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August 18, 2022, 09:49:08 PM

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Wildlife spotting

Started by Twit 2, August 06, 2018, 12:59:58 PM

Previous topic - Next topic

purlieu

Very jealous of all your wildlife encounters here. Hopefully be recovered from Covid enough in a couple of months to get back to the countryside and spot the fuck out of every moving thing that exists.

Meantime, the garden pond has been providing a good amount of diversion to keep my fucked body entertained. We've given up trying to count the number of frogs - at least five individuals, but quite likely more - as well as the very cute newt, a couple of species of damselflies have been present and egg-laying, some broad bodied chaser dragonfly nymphs have been identified (sadly a two year cycle, so they won't be hatching until next summer), snails floating about upside-down and eating the blanket weed, and the water boatmen are getting bigger by the day. It's remarkable how much is going on in such a little environment, but I've had an hour or so sat by it on every sunny day and it's so lovely to watch the development of a little ecosystem. One of the frogs was out and about in the yard last night, too.






ZoyzaSorris

Quote from: Endicott on June 12, 2022, 10:03:59 AMLooked this one up, I think it's a female wood duck.




And maybe this is the male in eclipse plumage (I'd never heard of this).



Mandarin ducks I think (very close relatives of the wood duck  mind you, the wood duck is basically the north american counterpart of the east asian mandarin duck, both of which, unusually for ducks, nest in tree cavities - hence the attenborough friendly phenomenon of the ducklings having to do a high dive for their first swim). Feral wood ducks are occasionally seen in the UK but mandarin ducks are quite well established into self-sustaining populations in some areas (including round me in SE London). And long that may continue, another non-native that doesn't seem to do any notable ecological harm and adds to our not exactly over-endowed biodiversity in this country in my view (as well very much aesthetically!).

Claude the Racecar Driving Rockstar Super Sleuth

We took an alternative route to the cinema last night. I'm glad we did. Blinkin' peacocks!!!



Spoon of Ploff

Kestrel update. One of the youngsters was out of the nest this morning. After exploring the tree it'd grown up in for a while it took what (i assume) was it's first tentative flight into the next tree over and promptly got mugged by a crow.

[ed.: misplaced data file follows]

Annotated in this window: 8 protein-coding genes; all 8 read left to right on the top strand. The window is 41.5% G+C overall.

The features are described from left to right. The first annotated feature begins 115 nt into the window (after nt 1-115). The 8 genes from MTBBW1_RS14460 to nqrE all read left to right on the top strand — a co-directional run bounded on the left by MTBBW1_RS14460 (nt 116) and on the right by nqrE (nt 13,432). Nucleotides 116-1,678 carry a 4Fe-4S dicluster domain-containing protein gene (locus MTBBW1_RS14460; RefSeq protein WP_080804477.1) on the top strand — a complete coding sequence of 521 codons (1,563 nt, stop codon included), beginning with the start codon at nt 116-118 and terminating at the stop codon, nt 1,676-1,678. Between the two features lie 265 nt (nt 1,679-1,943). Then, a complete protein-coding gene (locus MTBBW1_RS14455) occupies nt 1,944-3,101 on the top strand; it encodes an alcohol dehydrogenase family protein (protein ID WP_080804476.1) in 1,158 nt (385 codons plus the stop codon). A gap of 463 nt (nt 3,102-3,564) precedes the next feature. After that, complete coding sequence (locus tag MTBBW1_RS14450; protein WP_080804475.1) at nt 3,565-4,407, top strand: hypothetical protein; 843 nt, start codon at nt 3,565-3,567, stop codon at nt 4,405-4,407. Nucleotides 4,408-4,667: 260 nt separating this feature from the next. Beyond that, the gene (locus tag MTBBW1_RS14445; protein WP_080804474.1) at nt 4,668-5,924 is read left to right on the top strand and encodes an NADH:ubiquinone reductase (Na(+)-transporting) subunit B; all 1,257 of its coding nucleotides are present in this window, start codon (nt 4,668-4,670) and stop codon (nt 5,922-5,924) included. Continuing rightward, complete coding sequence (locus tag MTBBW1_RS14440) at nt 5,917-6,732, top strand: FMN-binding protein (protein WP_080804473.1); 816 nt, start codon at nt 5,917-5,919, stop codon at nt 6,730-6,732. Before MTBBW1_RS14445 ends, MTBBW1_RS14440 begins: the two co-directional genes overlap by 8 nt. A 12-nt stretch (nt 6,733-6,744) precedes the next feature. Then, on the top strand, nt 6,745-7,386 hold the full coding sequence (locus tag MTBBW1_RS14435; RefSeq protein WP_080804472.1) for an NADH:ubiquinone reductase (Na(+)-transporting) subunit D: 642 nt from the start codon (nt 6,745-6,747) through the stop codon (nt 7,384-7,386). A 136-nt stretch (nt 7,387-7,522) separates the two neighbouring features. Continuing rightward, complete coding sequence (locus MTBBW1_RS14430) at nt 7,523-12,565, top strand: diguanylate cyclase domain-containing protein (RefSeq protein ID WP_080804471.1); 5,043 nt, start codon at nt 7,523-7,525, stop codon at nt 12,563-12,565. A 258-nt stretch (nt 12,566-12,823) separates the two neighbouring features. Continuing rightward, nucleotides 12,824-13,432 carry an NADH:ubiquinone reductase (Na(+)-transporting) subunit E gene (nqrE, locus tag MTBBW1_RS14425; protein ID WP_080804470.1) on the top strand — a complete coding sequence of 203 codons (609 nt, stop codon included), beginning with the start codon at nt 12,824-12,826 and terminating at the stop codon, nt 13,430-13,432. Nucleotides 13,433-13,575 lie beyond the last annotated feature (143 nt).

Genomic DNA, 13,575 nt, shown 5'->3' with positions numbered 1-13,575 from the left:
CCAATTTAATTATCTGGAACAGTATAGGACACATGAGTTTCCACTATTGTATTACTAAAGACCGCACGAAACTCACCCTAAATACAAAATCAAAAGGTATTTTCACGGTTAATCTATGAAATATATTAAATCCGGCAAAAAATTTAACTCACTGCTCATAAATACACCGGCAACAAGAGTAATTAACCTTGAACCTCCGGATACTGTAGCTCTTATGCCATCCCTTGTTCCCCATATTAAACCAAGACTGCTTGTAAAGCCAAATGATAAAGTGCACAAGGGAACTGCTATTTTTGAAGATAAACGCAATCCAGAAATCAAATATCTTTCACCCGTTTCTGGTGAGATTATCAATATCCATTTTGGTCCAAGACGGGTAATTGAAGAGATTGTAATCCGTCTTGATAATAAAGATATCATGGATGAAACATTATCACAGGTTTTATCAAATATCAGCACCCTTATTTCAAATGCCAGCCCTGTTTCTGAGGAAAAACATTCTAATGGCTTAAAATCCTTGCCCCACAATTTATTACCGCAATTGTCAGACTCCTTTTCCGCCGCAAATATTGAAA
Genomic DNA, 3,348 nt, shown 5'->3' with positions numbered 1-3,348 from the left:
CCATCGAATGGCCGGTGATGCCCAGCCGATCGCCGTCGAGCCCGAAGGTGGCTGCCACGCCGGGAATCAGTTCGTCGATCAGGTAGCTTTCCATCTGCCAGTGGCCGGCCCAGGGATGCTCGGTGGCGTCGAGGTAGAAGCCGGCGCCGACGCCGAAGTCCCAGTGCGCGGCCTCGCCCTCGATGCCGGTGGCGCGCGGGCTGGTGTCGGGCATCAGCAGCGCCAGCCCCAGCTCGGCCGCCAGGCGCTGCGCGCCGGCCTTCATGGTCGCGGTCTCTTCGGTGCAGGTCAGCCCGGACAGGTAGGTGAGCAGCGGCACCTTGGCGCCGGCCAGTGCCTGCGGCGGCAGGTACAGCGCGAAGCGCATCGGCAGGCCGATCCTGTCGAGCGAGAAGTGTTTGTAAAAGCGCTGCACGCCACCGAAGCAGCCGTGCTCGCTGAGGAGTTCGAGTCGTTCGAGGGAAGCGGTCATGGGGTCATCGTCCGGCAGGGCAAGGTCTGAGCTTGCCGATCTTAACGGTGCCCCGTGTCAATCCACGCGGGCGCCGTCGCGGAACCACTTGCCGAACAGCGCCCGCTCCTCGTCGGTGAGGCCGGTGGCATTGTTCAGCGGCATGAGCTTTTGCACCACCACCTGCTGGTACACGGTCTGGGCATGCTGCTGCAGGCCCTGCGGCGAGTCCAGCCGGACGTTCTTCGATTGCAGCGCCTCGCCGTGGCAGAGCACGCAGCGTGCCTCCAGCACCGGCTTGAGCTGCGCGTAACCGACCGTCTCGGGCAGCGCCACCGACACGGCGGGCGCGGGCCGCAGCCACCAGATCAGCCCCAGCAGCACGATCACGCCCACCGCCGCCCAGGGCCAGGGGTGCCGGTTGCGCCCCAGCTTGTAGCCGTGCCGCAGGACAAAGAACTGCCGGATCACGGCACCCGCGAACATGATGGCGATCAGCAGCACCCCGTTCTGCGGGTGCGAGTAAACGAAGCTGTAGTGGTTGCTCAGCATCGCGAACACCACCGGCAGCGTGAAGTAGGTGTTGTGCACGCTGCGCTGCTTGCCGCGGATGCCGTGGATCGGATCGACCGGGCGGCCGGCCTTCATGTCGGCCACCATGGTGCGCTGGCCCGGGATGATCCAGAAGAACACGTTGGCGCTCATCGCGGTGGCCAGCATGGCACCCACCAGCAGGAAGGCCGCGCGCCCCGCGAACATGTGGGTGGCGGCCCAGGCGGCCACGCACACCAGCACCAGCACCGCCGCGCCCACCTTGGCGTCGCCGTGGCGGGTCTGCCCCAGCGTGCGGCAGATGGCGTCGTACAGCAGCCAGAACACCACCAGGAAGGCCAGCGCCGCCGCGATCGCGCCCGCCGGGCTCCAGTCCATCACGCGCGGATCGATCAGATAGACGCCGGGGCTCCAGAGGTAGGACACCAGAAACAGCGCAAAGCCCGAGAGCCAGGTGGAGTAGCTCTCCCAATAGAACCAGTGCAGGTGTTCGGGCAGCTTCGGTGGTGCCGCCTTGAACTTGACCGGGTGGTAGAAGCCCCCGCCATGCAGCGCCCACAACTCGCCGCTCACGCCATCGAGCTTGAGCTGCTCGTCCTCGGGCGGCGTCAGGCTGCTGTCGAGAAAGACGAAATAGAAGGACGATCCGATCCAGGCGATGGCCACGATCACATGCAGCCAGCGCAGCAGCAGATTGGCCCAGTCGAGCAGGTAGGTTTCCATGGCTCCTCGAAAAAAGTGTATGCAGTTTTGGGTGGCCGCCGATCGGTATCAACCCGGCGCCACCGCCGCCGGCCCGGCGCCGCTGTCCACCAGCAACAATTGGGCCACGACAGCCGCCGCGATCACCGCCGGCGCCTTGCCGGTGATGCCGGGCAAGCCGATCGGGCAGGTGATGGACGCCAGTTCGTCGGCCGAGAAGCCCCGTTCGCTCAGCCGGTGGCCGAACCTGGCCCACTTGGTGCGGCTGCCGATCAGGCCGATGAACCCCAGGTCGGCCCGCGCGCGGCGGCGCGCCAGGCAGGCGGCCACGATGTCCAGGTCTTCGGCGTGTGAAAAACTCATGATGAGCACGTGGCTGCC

Not fatally though. I saw one of the adults fly in with breakfast a little later.. and probably some advice about not speaking to strange birds.

Brian Freeze

Didnt know that about Mandarins, will definitely share that fact.

Really glad you can enjoy your pond @purlieu while you wait on your recovery to go further afield. How big is it if thats not too rude to ask.

I dug one which holds 220 litres or so and wish I'd gone for twice as big. Seen a tiny frog and a bigger one in the last couple of weeks. Very cool dudes.

Brian Freeze

Its been a good week for multiples.

One afternoon we spotted four frogs in the same patch of pond, all different sizes so we think a couple were last years introduced tadpoles and a couple were much smaller so we think they were the tadpoles that hibernated.

I had been despondent about the lack of frogspawn this year but have a glimmer of hope of them establishing themselves in the pond next year.

This morning I saw a group of three dippers and Im guessing it was parents plus a large offspring. Very happy to see that happening locally.

ZoyzaSorris

It generally takes about 2-3 years for common frogs to reach spawning age so I wouldn't give up!

Plenty of animal life to be seen in northern Scotland last week, particularly bird life. Various birds of prey. Lapwings, curlews and oystercatchers in vast numbers, and found a wagtail's nest with tiny newly-hatched chicks. A decent number of golden plovers on the hills. Obligatory plover pic for plover-lovers:



Didn't see a single mountain hare though, in an area where they would once have been ubiquitous - they've been persecuted to the brink of extinction in places by 'sporting' estates. Quite a lot of brown hares on the lower ground though:




Dex Sawash


Brian Freeze

Quote from: ZoyzaSorris on June 26, 2022, 08:53:19 AMIt generally takes about 2-3 years for common frogs to reach spawning age so I wouldn't give up!

Thanks for that, you have saved me from sulking next year at least. Hope these guys make it that far.